About 5-7 pounds of green vanilla beans are needed to produce one pound of processed vanilla—yet another reason why vanilla is one of the most expensive spices in the world, second only to saffron.

Cured vanilla pods.
Cured vanilla pods. (Sarada Krishnan)

But the reality is that very little of the vanilla we consume comes from those precious pods. Today, most of what we eat is actually artificial vanilla flavoring. As Iain Fraser, a professor of agri-environmental economics at the University of Kent, recently wrote in The Conversation, less than 1 percent of the total global market in vanilla flavor is actually sourced from vanilla beans.

In the late 19th century, scientists figured out how to derive vanillin—the dominant compound that gives vanilla its signature aroma—from less expensive sources. These included eugenol (a chemical compound found in clove oil) and lignin, which is found in plants, wood pulp and even cow feces. Today, about 85 percent of vanillin comes from guaiacol that’s synthesized from petrochemicals. This isn’t something many of us realize, because labeling can be confusing.

In short, vanilla is the plant. Vanillin is one of up to 250 chemical compounds that make up the flavor we know as vanilla. The Food and Drug Administration broadly defines “natural flavors” as those derived from “a spice, fruit or fruit juice, vegetable or vegetable juice, edible yeast, herb, bark, bud, root, leaf or similar plant material … whose significant function in food is flavoring rather than nutritional.” Artificial flavoring, on the other hand, is defined as being derived from substances outside of those parameters—even if the chemical composition of the two products are similar.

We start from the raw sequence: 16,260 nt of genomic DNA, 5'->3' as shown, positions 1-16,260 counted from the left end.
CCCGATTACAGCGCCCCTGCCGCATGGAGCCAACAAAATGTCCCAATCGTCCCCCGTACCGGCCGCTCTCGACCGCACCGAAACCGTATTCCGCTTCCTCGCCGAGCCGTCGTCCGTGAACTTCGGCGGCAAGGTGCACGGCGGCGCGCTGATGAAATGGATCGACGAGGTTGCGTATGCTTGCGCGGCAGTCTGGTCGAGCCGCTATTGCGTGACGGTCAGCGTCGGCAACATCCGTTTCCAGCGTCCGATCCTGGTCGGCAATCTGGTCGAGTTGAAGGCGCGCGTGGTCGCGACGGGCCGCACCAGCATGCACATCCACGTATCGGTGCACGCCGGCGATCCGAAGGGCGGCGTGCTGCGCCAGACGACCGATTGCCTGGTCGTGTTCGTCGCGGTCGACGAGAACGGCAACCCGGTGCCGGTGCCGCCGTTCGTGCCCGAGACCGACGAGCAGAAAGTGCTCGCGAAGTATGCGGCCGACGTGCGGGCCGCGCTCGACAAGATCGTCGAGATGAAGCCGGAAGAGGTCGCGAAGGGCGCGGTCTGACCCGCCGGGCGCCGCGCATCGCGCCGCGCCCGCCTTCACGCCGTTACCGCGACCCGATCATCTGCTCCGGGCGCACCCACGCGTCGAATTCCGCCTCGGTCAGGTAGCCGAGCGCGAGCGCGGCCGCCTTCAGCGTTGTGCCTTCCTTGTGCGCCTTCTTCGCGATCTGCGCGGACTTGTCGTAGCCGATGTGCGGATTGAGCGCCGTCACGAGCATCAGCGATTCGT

“Imitation vanillin or artificial vanilla extract are essentially the same compounds as from the vanilla bean,” explains food scientist Anneline Padayachee. “But they are extracted from different by-products.” So what’s the distinction? “There is a distinct difference … when used in ice cream,” Padayachee says. “Real extract is thicker and darker in color, and speckled with seed fragments. Vanillin produced naturally in the bean varies from place to place which results in different flavor profiles. Imitation vanillin extracted from lignin or guaiacol is very standard, rather than distinct.”